Relapse after the acute withdrawal phase is always a potential issue and some clinicians blame this on the PAWS; however, its validity is highly questioned in formal medical circles, and it is not included in any formal diagnostic manual. While it is certainly true that many individuals who are in long-term recovery have periods of emotional and psychological distress, and are periodically vulnerable to cravings and relapse, it is not clear whether this is due to a formal withdrawal syndrome.
Preparing for and Executing an Intervention
An intervention occurs when someone who is engaging in some potentially self-destructive behavior is confronted in a nonthreatening manner by concerned family members, close friends, and sometimes coworkers in order to convince the individual to enter treatment for their issue. Interventions have been popularized recently on television and in other aspects of the media; however, these portrayals of interventions are often inaccurate.
Interventions should not be:
- Presented as an ambush to “trap” the person
- A venting session aimed at the person where participants become aggressive, become angry at the subject and vent, accuse the subject of engaging in poor choices or of being a bad person, or an attempt to force the subject to do something that they do not want to do
- Designed to be a release for people that are involved in them
The goal of an intervention is to convince the person that they need help. An intervention is often a last-resort approach to getting the individual into treatment.
In order for an intervention to be successful, the first thing to consider is who is going to be involved in the intervention. For the most part, interventions should include:
- Family members who are very close to the person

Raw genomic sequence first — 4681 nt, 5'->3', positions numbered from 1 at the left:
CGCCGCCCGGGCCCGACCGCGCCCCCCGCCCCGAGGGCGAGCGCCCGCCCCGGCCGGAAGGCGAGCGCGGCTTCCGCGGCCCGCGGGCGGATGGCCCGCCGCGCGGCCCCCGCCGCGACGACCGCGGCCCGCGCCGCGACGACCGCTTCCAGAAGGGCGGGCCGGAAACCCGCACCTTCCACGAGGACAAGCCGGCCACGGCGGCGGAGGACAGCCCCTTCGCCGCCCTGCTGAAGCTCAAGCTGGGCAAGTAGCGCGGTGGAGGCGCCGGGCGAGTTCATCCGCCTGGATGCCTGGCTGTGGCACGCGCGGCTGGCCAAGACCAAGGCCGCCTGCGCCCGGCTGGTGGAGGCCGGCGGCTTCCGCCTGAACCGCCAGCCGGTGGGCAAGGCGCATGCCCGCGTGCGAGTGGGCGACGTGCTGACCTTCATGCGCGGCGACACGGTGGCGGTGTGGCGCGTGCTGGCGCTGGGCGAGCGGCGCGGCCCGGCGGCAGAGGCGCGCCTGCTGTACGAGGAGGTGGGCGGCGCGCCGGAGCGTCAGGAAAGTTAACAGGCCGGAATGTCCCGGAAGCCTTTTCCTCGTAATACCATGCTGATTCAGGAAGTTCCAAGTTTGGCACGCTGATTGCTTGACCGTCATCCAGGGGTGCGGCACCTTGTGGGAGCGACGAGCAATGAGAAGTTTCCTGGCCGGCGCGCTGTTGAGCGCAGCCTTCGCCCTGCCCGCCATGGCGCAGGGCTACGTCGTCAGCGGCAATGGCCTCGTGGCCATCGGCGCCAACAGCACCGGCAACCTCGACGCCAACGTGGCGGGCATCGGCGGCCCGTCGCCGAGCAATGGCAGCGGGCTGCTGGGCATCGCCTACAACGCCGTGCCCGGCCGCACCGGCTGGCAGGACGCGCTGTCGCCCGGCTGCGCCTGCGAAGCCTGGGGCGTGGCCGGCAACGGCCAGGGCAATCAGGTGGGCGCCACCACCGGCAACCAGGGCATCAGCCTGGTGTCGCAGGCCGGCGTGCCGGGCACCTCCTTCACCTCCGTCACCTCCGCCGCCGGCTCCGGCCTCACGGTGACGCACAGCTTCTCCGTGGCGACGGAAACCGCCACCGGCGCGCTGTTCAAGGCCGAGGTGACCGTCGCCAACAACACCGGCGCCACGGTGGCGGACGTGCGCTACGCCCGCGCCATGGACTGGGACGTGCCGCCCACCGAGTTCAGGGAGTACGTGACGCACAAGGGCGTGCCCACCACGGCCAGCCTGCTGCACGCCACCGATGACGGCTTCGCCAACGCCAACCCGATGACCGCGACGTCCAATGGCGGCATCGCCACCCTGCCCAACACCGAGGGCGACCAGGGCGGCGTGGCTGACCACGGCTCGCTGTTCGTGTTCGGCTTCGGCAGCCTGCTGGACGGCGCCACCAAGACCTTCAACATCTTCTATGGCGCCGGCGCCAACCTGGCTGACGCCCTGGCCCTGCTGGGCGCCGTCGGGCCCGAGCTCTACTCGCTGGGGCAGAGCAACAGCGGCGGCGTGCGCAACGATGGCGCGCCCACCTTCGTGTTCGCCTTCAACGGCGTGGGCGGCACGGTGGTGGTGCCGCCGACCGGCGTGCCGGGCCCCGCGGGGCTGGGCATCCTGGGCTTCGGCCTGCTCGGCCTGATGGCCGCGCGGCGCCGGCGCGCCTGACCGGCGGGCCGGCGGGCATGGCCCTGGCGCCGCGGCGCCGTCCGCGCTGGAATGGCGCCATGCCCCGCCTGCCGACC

- Very close personal friends
- A professional mental health provider with experience in treating addictions and performing interventions or a professional interventionist
Do not include:
- People who do not have a very close personal relationship with the person
- Friends of friends who are just “along for the ride”
- Very young children who really do not understand the process
First, there is generally a planning meeting where a few concerned individuals get together and decide who will attend the intervention. Those people are then asked if they would be willing to be involved in the intervention, and then schedule an official planning session is scheduled. At this session, everyone who will be involved in the intervention discusses their role, including the professional interventionist or therapist who will likely also oversee the planning session.
In the planning stage, each person’s role in the intervention should be defined, and everyone should also clearly define what they plan to say the subject of the intervention. It often helps for individuals to write down exactly what they will say and then read it verbatim when the intervention is actually performed.
The intervention should: